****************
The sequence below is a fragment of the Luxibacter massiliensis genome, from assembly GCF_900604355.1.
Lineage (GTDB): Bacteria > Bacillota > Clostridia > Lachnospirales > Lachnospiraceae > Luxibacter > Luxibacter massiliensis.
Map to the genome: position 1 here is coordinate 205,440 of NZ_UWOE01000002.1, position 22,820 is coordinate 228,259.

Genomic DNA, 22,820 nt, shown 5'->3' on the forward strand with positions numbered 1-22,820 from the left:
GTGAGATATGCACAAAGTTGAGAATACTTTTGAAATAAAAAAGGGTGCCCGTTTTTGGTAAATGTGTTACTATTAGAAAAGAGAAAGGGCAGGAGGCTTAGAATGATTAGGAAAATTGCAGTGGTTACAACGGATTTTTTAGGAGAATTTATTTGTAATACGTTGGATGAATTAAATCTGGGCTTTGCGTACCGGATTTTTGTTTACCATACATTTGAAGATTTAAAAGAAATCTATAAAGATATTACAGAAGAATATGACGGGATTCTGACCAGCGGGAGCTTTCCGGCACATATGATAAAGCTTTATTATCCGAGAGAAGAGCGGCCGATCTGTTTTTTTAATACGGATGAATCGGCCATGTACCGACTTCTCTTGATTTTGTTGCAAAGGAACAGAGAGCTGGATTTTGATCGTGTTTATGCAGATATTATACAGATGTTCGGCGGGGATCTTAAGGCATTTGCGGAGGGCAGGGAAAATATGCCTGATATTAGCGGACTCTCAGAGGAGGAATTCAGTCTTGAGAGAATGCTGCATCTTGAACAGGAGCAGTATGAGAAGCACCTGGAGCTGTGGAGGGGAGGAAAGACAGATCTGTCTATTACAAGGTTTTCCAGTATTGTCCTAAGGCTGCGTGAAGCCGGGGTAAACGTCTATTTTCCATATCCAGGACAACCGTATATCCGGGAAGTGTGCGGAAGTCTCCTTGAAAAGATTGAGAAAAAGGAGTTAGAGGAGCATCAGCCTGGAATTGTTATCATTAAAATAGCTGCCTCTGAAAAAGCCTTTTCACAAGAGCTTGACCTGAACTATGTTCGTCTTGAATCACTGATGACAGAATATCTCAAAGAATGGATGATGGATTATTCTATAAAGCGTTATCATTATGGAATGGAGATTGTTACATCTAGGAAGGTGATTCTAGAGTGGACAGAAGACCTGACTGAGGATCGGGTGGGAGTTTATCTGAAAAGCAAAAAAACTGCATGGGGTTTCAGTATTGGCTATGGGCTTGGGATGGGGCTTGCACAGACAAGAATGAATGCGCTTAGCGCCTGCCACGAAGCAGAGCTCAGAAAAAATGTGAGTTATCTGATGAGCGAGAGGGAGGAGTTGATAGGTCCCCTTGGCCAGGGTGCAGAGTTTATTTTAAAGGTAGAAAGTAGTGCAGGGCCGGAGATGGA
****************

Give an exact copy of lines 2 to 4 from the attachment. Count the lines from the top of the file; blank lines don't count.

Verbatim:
Lineage (GTDB): Bacteria > Bacillota > Clostridia > Lachnospirales > Lachnospiraceae > Luxibacter > Luxibacter massiliensis.
Map to the genome: position 1 here is coordinate 205,440 of NZ_UWOE01000002.1, position 22,820 is coordinate 228,259.

Genomic DNA, 22,820 nt, shown 5'->3' on the forward strand with positions numbered 1-22,820 from the left: